This book was written for developers with minimal programming knowledge but a strong will to learn.We will often use the Python language and explain how to run Odoo in an Ubuntu/Debian system, but little previous knowledge of them is assumed.The code examples are kept simple and clear, and they are accompanied by appropriate explanations.
The first part introduces the Odoo framework, explains how to set up your development environment, and provides a tutorial including a thorough, step-by-step creation of a new Odoo module: Chapter 1, Quick Start Using the Developer Mode, visually introduces the Odoo development concepts by walking through the creation of an Odoo application directly from the user interface, a simple to-do tracking application.Instructions are given to set up Odoo in our workstation, but an existing Odoo installation, or an Odoo.com instance, can be used, so no local setup is required.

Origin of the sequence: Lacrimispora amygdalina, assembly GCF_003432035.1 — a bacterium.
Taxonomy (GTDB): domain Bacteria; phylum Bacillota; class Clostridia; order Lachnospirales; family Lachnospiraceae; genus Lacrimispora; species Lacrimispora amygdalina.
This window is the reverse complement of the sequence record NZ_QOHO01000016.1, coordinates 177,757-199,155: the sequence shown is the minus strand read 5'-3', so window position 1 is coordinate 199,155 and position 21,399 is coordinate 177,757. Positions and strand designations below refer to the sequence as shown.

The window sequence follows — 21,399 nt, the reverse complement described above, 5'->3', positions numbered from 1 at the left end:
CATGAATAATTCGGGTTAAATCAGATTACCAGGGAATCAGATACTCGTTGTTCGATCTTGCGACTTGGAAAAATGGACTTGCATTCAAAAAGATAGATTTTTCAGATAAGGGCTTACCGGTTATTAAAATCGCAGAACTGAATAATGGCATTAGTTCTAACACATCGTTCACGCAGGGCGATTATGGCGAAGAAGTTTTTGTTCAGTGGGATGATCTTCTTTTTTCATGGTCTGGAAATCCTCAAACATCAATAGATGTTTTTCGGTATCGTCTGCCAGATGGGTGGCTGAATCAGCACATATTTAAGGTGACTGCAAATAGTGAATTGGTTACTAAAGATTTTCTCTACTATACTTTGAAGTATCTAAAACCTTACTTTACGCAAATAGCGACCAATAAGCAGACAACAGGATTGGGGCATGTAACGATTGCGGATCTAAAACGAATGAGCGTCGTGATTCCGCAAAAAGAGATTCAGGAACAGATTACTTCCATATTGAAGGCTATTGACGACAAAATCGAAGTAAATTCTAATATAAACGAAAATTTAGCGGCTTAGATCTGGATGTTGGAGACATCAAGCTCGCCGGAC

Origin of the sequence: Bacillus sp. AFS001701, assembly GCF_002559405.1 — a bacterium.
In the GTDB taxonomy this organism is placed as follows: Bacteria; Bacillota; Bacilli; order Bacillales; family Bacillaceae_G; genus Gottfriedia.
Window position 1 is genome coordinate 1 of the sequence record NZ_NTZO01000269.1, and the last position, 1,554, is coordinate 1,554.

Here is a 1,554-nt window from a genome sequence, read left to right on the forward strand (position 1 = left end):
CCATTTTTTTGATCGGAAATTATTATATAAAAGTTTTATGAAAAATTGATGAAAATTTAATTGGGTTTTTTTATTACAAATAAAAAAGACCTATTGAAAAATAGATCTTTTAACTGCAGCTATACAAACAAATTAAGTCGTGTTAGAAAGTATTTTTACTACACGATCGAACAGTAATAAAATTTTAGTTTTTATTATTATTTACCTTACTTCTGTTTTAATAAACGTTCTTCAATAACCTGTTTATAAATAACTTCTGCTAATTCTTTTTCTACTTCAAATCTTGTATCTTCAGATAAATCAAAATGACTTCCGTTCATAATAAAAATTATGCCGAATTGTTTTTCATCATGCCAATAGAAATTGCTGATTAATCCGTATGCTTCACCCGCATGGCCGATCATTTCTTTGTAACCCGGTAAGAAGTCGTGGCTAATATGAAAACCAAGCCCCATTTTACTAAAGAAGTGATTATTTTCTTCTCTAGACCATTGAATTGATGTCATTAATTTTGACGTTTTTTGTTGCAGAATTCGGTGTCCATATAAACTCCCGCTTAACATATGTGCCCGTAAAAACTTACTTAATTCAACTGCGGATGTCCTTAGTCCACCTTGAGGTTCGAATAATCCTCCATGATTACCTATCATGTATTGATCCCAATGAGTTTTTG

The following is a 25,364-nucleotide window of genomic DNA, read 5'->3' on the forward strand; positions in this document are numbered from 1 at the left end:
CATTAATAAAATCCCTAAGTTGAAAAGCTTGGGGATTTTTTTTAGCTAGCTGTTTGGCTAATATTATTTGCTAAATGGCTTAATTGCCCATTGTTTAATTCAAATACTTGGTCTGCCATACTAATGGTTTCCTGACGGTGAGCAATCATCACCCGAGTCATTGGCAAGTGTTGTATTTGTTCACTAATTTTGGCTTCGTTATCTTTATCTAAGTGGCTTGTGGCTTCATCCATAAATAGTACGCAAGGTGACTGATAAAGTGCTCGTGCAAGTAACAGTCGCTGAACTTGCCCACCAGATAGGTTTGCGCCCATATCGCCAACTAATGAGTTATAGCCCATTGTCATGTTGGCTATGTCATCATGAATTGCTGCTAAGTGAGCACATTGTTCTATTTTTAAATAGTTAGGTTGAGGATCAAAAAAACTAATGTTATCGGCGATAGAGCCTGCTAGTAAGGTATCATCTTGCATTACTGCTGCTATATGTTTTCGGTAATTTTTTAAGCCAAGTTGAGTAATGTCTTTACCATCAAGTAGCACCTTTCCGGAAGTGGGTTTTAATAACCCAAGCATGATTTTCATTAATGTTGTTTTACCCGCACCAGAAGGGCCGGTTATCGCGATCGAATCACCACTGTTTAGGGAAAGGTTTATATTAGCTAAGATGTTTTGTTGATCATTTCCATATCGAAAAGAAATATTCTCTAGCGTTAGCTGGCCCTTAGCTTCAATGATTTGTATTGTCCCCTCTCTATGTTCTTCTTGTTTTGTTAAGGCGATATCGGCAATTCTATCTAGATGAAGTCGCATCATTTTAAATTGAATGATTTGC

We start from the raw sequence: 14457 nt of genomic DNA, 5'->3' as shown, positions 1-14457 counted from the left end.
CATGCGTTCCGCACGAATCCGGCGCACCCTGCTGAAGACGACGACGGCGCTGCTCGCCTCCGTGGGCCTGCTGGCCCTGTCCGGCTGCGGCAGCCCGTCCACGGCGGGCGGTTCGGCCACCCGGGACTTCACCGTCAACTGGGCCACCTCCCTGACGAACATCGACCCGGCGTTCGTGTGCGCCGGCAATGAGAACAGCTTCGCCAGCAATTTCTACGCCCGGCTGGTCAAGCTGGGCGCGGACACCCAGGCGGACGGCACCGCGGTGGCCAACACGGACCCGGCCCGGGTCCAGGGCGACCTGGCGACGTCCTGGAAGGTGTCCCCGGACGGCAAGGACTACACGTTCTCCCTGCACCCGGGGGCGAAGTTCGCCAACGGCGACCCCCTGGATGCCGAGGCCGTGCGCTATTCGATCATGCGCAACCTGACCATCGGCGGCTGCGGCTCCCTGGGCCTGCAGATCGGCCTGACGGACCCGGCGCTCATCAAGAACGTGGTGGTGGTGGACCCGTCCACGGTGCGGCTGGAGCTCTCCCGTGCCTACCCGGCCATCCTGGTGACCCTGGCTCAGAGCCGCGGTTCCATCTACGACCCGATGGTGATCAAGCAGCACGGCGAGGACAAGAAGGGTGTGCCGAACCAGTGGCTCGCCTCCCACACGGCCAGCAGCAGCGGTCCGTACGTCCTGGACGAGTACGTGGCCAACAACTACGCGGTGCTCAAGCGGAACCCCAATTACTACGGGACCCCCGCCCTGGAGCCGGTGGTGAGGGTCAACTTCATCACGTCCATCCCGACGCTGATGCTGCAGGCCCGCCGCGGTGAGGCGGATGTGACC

CodeInText: Indicates code words in text, database table names, folder names, filenames, file extensions, pathnames, dummy URLs, user input, and Twitter handles.Here is an example: "The ~ symbol is a shortcut for the user's home directory, such as /home/daniel."A block of code is set as follows: string="Not Done" domain="[('x_is_done', '=', False)]" /> When we wish to draw your attention to a particular part of a code block, the relevant lines or items are set in bold: string="Not Done" domain="[('x_is_done', '=', False)]" /> Any command-line input or output is written as follows: $ createdb MyDB $ createdb --template=MyDB MyDB2 Bold: Indicates a new term, an important word, or words that you see on screen.For example, words in menus or dialog boxes appear in the text like this.Here is an example: "Click on the debug icon and select the Edit Action option.This will open the Window Actions used to open the current Views."Warnings or important notes appear like this.